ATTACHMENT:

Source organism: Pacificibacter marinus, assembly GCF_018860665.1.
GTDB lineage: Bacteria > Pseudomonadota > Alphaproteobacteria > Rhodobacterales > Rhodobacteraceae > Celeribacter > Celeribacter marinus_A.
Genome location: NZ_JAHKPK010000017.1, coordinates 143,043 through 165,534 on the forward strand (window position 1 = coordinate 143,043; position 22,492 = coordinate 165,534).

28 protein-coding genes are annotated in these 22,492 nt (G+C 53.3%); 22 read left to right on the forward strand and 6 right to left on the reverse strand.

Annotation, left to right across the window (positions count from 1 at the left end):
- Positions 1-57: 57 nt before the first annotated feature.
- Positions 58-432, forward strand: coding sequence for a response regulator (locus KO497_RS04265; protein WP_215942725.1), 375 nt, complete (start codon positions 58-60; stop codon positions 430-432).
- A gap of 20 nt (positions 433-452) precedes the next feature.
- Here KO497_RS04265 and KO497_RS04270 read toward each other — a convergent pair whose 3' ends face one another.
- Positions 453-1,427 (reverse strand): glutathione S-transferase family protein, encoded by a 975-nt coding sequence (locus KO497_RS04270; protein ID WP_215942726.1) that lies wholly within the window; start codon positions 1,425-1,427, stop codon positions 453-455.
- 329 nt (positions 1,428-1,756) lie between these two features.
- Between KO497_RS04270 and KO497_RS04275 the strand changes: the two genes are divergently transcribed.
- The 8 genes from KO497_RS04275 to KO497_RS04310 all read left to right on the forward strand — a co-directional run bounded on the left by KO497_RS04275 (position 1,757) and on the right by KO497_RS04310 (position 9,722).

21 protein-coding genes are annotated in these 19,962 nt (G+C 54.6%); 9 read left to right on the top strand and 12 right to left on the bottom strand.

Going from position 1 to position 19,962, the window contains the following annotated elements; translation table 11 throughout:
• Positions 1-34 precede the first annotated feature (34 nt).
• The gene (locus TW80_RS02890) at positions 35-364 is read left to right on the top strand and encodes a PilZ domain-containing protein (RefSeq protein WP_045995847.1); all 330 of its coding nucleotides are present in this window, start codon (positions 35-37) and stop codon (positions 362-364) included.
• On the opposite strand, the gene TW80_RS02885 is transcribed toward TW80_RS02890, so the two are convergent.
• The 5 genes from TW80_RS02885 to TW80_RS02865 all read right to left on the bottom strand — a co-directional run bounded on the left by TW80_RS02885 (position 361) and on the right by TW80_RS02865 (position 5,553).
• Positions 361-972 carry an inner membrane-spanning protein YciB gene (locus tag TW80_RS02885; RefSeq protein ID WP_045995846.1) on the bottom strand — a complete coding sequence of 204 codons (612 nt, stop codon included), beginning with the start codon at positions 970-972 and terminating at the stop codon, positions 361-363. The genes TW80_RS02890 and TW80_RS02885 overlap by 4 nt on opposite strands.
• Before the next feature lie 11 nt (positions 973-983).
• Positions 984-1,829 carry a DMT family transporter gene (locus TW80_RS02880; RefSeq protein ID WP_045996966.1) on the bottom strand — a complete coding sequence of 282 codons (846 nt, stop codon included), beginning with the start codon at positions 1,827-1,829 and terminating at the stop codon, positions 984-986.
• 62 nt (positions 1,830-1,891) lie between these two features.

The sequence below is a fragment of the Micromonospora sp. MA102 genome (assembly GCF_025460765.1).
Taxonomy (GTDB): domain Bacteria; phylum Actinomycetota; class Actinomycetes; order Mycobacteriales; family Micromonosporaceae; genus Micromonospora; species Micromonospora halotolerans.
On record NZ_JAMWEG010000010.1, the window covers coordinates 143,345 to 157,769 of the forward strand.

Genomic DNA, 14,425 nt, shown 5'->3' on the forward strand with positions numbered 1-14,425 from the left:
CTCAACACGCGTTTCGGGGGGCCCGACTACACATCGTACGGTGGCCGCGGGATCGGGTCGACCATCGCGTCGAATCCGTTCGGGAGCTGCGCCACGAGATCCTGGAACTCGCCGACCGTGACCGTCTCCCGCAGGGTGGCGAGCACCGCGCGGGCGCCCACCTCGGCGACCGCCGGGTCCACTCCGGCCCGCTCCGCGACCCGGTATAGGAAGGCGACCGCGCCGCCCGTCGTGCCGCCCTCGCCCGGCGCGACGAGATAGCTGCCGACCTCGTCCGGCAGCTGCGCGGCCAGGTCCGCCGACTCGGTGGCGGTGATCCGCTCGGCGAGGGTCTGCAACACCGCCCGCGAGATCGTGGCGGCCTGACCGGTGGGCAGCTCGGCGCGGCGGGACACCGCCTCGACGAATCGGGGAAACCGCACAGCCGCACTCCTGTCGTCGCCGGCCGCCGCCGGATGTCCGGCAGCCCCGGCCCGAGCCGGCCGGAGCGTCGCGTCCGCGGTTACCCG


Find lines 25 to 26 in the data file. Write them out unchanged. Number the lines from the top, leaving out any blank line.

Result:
Taxonomy (GTDB): domain Bacteria; phylum Actinomycetota; class Actinomycetes; order Mycobacteriales; family Micromonosporaceae; genus Micromonospora; species Micromonospora halotolerans.
On record NZ_JAMWEG010000010.1, the window covers coordinates 143,345 to 157,769 of the forward strand.